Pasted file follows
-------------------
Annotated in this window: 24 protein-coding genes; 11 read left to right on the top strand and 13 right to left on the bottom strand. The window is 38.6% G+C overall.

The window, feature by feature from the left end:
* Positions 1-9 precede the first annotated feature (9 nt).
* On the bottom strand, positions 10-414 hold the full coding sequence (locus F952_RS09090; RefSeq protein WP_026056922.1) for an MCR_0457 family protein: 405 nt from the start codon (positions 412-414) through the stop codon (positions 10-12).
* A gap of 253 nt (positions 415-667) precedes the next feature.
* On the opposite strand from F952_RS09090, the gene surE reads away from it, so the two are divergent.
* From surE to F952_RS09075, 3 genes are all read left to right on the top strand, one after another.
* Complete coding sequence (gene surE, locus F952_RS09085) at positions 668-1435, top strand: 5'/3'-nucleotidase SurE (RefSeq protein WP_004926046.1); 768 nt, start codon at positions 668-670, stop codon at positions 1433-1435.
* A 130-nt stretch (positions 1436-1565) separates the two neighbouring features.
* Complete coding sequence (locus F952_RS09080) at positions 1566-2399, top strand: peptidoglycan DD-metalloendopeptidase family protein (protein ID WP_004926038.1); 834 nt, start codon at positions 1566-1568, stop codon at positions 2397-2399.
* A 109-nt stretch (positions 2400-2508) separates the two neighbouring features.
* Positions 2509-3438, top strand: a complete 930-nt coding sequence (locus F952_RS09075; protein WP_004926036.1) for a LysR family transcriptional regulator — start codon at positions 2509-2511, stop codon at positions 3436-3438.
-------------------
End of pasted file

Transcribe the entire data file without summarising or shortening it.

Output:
Annotated in this window: 24 protein-coding genes; 11 read left to right on the top strand and 13 right to left on the bottom strand. The window is 38.6% G+C overall.

The window, feature by feature from the left end:
* Positions 1-9 precede the first annotated feature (9 nt).
* On the bottom strand, positions 10-414 hold the full coding sequence (locus F952_RS09090; RefSeq protein WP_026056922.1) for an MCR_0457 family protein: 405 nt from the start codon (positions 412-414) through the stop codon (positions 10-12).
* A gap of 253 nt (positions 415-667) precedes the next feature.
* On the opposite strand from F952_RS09090, the gene surE reads away from it, so the two are divergent.
* From surE to F952_RS09075, 3 genes are all read left to right on the top strand, one after another.
* Complete coding sequence (gene surE, locus F952_RS09085) at positions 668-1435, top strand: 5'/3'-nucleotidase SurE (RefSeq protein WP_004926046.1); 768 nt, start codon at positions 668-670, stop codon at positions 1433-1435.
* A 130-nt stretch (positions 1436-1565) separates the two neighbouring features.
* Complete coding sequence (locus F952_RS09080) at positions 1566-2399, top strand: peptidoglycan DD-metalloendopeptidase family protein (protein ID WP_004926038.1); 834 nt, start codon at positions 1566-1568, stop codon at positions 2397-2399.
* A 109-nt stretch (positions 2400-2508) separates the two neighbouring features.
* Positions 2509-3438, top strand: a complete 930-nt coding sequence (locus F952_RS09075; protein WP_004926036.1) for a LysR family transcriptional regulator — start codon at positions 2509-2511, stop codon at positions 3436-3438.